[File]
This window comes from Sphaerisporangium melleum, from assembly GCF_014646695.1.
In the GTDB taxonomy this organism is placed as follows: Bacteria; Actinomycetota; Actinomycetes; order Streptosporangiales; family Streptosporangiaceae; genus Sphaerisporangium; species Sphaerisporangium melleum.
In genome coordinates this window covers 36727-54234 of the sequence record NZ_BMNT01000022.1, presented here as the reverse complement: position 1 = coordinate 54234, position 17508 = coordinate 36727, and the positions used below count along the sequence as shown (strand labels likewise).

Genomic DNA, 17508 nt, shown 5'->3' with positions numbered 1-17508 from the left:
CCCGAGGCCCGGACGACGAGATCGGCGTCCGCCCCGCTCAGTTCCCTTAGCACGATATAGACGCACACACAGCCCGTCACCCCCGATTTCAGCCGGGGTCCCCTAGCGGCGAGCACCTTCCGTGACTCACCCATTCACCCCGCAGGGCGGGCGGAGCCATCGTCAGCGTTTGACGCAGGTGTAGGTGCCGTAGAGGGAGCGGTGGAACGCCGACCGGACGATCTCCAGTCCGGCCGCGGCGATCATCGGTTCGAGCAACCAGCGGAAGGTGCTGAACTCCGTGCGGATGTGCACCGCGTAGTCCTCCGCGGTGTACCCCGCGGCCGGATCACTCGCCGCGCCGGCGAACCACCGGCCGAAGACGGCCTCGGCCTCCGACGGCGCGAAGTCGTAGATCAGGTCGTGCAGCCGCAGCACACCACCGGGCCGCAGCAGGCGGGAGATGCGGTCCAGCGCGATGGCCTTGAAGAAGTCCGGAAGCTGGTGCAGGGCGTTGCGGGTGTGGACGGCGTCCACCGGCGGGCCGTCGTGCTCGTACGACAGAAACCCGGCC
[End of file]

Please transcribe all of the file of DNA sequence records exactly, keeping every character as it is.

This window comes from Sphaerisporangium melleum, from assembly GCF_014646695.1.
In the GTDB taxonomy this organism is placed as follows: Bacteria; Actinomycetota; Actinomycetes; order Streptosporangiales; family Streptosporangiaceae; genus Sphaerisporangium; species Sphaerisporangium melleum.
In genome coordinates this window covers 36727-54234 of the sequence record NZ_BMNT01000022.1, presented here as the reverse complement: position 1 = coordinate 54234, position 17508 = coordinate 36727, and the positions used below count along the sequence as shown (strand labels likewise).

Genomic DNA, 17508 nt, shown 5'->3' with positions numbered 1-17508 from the left:
CCCGAGGCCCGGACGACGAGATCGGCGTCCGCCCCGCTCAGTTCCCTTAGCACGATATAGACGCACACACAGCCCGTCACCCCCGATTTCAGCCGGGGTCCCCTAGCGGCGAGCACCTTCCGTGACTCACCCATTCACCCCGCAGGGCGGGCGGAGCCATCGTCAGCGTTTGACGCAGGTGTAGGTGCCGTAGAGGGAGCGGTGGAACGCCGACCGGACGATCTCCAGTCCGGCCGCGGCGATCATCGGTTCGAGCAACCAGCGGAAGGTGCTGAACTCCGTGCGGATGTGCACCGCGTAGTCCTCCGCGGTGTACCCCGCGGCCGGATCACTCGCCGCGCCGGCGAACCACCGGCCGAAGACGGCCTCGGCCTCCGACGGCGCGAAGTCGTAGATCAGGTCGTGCAGCCGCAGCACACCACCGGGCCGCAGCAGGCGGGAGATGCGGTCCAGCGCGATGGCCTTGAAGAAGTCCGGAAGCTGGTGCAGGGCGTTGCGGGTGTGGACGGCGTCCACCGGCGGGCCGTCGTGCTCGTACGACAGAAACCCGGCC